Assassination Nation (2018)

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When a film begins by rattling through a list of trigger warnings, you know you’re in for a wild ride and some aspects will likely sit uncomfortably with people making them #triggered, as the youths now say but if you can stomach everything from nasty slurs to torture then you won’t be disappointed.

In the town of Salem, four young friends share almost every secret. Lily (Odessa Young) has her own sordid private life which could become extremely public as a run of hacks hit the people of the town, from political figures to cheerleaders. It isn’t long until Salem is swept up by a hysteria and these four girls are its target.

Now, this visceral flick comments that it is a “1000% true story”, which it isn’t but the satirical elements which elevate to crazy heights could easily be perceived as based on true events what with the screen-obsessed world we currently live in. Sam Levinson, on only his second feature film is someone to watch because this is a bold, exploitative movie with a lot to say. There is a whole mound of style layered over the simple story of personal truths spilling over to be accessed information by all.

For a while this is a movie which looks like a red, white and blue tinged frat dream; almost a bubblegum start which greatly and swiftly pops like dynamite. It’s a revenge film ripe for our times, pumping with violence, social dramatics and a soundtrack which pulsates through you. It’s easy to say this is a film revelling in blood and shock but in fact it’s an engrossing cautionary tale of how affected by social media we are, how hear say is damaging and the struggles of what people expect of us can boil over. These themes are massively relevant and perfectly handled in a neat black comedy/thriller.

If you saw ‘Revenge’ earlier in the year, then this is a film that reminds you of the vengeful attack demonstrated by Coralie Fargeat. There’s a similar aggression soaking the narrative and amped up camera tricks and shots construct a blistering treat for the eyes. A smooth one-shot sequence which follows the red coated gals from outside a house is exceptional in terms of craft and building tension, more than this it works fantastically by making us voyeurs, the very people this film is right to judge.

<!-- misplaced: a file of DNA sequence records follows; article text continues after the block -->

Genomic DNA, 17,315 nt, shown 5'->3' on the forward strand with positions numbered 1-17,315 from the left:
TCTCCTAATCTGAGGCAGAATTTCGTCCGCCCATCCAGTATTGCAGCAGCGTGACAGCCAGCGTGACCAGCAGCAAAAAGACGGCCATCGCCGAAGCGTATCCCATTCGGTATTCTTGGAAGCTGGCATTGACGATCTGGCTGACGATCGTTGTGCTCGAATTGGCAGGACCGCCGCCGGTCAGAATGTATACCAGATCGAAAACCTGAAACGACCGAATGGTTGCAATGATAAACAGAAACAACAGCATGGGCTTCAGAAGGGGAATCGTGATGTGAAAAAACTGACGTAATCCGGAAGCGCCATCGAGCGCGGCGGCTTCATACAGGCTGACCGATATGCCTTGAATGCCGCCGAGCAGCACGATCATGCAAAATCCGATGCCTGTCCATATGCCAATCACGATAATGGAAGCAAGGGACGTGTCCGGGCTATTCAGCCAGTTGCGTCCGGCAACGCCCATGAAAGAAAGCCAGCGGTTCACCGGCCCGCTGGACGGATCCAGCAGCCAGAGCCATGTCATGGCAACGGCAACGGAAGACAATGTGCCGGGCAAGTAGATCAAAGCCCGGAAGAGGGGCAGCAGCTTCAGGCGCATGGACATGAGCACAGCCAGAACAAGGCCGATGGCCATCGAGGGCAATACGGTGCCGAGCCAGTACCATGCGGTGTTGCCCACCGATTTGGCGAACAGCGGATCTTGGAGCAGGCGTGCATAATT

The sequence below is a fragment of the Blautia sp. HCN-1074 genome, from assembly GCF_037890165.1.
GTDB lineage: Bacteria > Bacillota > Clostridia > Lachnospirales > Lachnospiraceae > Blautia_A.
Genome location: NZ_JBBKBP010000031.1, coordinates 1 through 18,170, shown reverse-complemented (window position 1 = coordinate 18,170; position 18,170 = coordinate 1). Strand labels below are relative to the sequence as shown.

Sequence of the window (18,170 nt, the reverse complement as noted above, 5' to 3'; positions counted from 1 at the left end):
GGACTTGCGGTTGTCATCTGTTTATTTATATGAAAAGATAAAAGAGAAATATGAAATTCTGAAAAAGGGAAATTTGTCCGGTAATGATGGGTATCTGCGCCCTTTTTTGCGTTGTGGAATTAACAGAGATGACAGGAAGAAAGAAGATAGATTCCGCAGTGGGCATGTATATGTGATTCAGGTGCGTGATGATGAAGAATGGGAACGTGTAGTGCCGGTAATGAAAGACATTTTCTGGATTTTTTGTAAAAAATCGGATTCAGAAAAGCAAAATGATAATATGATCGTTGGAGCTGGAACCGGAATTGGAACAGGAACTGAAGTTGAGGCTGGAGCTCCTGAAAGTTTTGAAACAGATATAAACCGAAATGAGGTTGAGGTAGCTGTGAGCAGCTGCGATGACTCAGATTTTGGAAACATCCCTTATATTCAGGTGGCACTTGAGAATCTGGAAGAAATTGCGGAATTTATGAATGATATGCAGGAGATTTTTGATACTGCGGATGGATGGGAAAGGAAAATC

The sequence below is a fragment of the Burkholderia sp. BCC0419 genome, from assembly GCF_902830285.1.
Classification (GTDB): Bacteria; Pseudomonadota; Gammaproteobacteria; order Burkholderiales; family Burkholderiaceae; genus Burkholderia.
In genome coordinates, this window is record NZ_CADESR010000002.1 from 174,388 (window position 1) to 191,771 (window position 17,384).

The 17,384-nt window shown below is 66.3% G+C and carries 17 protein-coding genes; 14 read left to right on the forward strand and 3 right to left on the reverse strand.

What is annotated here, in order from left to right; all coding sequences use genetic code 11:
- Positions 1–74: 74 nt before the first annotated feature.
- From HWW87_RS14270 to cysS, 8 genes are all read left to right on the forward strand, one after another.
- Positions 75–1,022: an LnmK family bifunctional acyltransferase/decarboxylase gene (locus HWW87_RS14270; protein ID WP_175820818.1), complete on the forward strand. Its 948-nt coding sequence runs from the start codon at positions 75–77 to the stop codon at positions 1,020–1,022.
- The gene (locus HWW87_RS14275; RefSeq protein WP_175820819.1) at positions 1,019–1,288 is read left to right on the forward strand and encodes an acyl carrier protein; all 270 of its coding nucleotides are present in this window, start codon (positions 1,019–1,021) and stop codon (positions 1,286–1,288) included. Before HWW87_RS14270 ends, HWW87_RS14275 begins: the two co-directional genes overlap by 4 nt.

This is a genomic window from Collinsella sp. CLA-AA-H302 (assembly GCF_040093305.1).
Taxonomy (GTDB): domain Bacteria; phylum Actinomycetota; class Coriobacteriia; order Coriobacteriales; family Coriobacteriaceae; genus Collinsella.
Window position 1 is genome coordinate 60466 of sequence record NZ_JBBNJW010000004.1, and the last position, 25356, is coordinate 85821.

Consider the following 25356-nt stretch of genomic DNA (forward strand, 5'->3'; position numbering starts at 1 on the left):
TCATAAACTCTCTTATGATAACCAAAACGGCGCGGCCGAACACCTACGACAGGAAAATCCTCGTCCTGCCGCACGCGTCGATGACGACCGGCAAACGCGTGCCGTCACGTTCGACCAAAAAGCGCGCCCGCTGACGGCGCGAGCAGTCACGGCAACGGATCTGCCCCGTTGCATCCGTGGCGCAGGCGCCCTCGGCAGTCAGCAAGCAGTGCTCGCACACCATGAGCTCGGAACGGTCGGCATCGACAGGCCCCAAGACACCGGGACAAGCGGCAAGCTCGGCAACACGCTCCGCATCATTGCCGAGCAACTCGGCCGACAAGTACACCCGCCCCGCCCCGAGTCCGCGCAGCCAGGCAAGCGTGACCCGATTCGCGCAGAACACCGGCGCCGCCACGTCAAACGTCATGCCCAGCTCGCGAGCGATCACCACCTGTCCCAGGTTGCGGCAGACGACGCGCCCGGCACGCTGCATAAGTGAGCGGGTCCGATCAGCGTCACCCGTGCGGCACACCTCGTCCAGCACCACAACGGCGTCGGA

It isn’t only voyeurism which is barbed, the fragile male ego from the outset is listed as an oncoming point for the film and this dangerous weapon is definitely shown off. On top of this there is the very real problem of mob mentality which is utilised within the later stages of the film and would do enough to scare off ‘The Purge’ inhabitants. These alarming issues are brilliantly opposed by the actors playing the teenage women. Odessa Young is front and centre and is a force to be reckoned with as she stands strong, even when torn apart by those around her.

Surely it’s no happy coincidence that Levinson sets this blood-fuelled story in Salem. The electrically charged events, mirror the witch trials from 326 years ago. The friends are damaged and headhunted by technology and townsfolk with no morals or thought process. Their own trial is as utterly useless to survive against unless they rise up. The female empowerment may be through thinly drawn characters but it’s evident and makes for a powerful final image before the credits appear.

‘Assassination Nation’ has some obvious story moments but there’s plenty of black humour and unsettling madness in a superb pulpy exhilarating show, one that wakes you up to the climate against women and rings social media alarm bells.

8/10

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Suspiria (2018)

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Premiering at the Venice Film Festival, ‘Call Me By Your Name’ director Luca Guadagnino’s homage to the 1977 ‘Suspiria’ is a film that has vastly polarised critics and audiences alike and is definitely an example of a weirdly hypnotising film, whether it be good or bad.

Dancer Susie Bannion (Dakota Johnson) has always felt an urge to be where top choreographer Madame Blanc (Tilda Swinton) is. This desire takes Susie to the Tanz Academy in Berlin where she quickly grows accustomed to the methods of Blanc and other madams and their front as a dance school slowly disappears to reveal them as a chorus of witches.